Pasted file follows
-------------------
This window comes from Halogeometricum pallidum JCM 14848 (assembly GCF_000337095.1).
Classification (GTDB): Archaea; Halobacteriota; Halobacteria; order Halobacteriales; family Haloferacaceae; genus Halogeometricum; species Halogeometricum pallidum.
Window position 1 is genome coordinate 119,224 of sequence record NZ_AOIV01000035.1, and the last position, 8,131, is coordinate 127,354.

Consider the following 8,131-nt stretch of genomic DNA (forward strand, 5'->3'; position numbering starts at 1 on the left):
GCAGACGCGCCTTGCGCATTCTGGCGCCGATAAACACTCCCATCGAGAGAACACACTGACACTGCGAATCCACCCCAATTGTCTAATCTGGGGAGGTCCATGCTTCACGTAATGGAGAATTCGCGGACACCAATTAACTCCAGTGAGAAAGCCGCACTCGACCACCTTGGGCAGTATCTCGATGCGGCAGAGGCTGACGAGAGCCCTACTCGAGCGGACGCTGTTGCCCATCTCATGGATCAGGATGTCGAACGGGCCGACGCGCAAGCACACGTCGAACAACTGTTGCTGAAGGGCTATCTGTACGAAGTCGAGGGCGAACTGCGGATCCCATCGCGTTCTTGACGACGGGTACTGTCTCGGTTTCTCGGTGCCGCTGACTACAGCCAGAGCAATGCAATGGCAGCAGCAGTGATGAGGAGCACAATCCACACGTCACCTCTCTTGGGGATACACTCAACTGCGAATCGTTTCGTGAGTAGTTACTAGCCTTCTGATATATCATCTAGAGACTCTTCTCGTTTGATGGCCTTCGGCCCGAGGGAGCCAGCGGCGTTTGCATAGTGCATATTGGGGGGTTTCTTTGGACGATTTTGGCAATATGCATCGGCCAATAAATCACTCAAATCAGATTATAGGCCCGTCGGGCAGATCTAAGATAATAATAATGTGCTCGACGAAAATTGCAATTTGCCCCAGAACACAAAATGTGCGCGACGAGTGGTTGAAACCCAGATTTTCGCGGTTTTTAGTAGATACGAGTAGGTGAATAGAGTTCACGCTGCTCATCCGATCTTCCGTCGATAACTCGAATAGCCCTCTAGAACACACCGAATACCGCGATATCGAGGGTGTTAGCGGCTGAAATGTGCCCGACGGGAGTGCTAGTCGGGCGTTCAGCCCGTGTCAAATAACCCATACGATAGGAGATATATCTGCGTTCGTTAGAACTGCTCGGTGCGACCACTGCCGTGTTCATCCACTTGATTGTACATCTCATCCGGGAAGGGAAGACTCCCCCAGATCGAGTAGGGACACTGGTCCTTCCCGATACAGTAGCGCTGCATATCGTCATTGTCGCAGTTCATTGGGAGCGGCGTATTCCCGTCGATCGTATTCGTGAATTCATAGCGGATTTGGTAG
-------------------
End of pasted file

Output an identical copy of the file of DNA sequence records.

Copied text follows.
This window comes from Halogeometricum pallidum JCM 14848 (assembly GCF_000337095.1).
Classification (GTDB): Archaea; Halobacteriota; Halobacteria; order Halobacteriales; family Haloferacaceae; genus Halogeometricum; species Halogeometricum pallidum.
Window position 1 is genome coordinate 119,224 of sequence record NZ_AOIV01000035.1, and the last position, 8,131, is coordinate 127,354.

Consider the following 8,131-nt stretch of genomic DNA (forward strand, 5'->3'; position numbering starts at 1 on the left):
GCAGACGCGCCTTGCGCATTCTGGCGCCGATAAACACTCCCATCGAGAGAACACACTGACACTGCGAATCCACCCCAATTGTCTAATCTGGGGAGGTCCATGCTTCACGTAATGGAGAATTCGCGGACACCAATTAACTCCAGTGAGAAAGCCGCACTCGACCACCTTGGGCAGTATCTCGATGCGGCAGAGGCTGACGAGAGCCCTACTCGAGCGGACGCTGTTGCCCATCTCATGGATCAGGATGTCGAACGGGCCGACGCGCAAGCACACGTCGAACAACTGTTGCTGAAGGGCTATCTGTACGAAGTCGAGGGCGAACTGCGGATCCCATCGCGTTCTTGACGACGGGTACTGTCTCGGTTTCTCGGTGCCGCTGACTACAGCCAGAGCAATGCAATGGCAGCAGCAGTGATGAGGAGCACAATCCACACGTCACCTCTCTTGGGGATACACTCAACTGCGAATCGTTTCGTGAGTAGTTACTAGCCTTCTGATATATCATCTAGAGACTCTTCTCGTTTGATGGCCTTCGGCCCGAGGGAGCCAGCGGCGTTTGCATAGTGCATATTGGGGGGTTTCTTTGGACGATTTTGGCAATATGCATCGGCCAATAAATCACTCAAATCAGATTATAGGCCCGTCGGGCAGATCTAAGATAATAATAATGTGCTCGACGAAAATTGCAATTTGCCCCAGAACACAAAATGTGCGCGACGAGTGGTTGAAACCCAGATTTTCGCGGTTTTTAGTAGATACGAGTAGGTGAATAGAGTTCACGCTGCTCATCCGATCTTCCGTCGATAACTCGAATAGCCCTCTAGAACACACCGAATACCGCGATATCGAGGGTGTTAGCGGCTGAAATGTGCCCGACGGGAGTGCTAGTCGGGCGTTCAGCCCGTGTCAAATAACCCATACGATAGGAGATATATCTGCGTTCGTTAGAACTGCTCGGTGCGACCACTGCCGTGTTCATCCACTTGATTGTACATCTCATCCGGGAAGGGAAGACTCCCCCAGATCGAGTAGGGACACTGGTCCTTCCCGATACAGTAGCGCTGCATATCGTCATTGTCGCAGTTCATTGGGAGCGGCGTATTCCCGTCGATCGTATTCGTGAATTCATAGCGGATTTGGTAG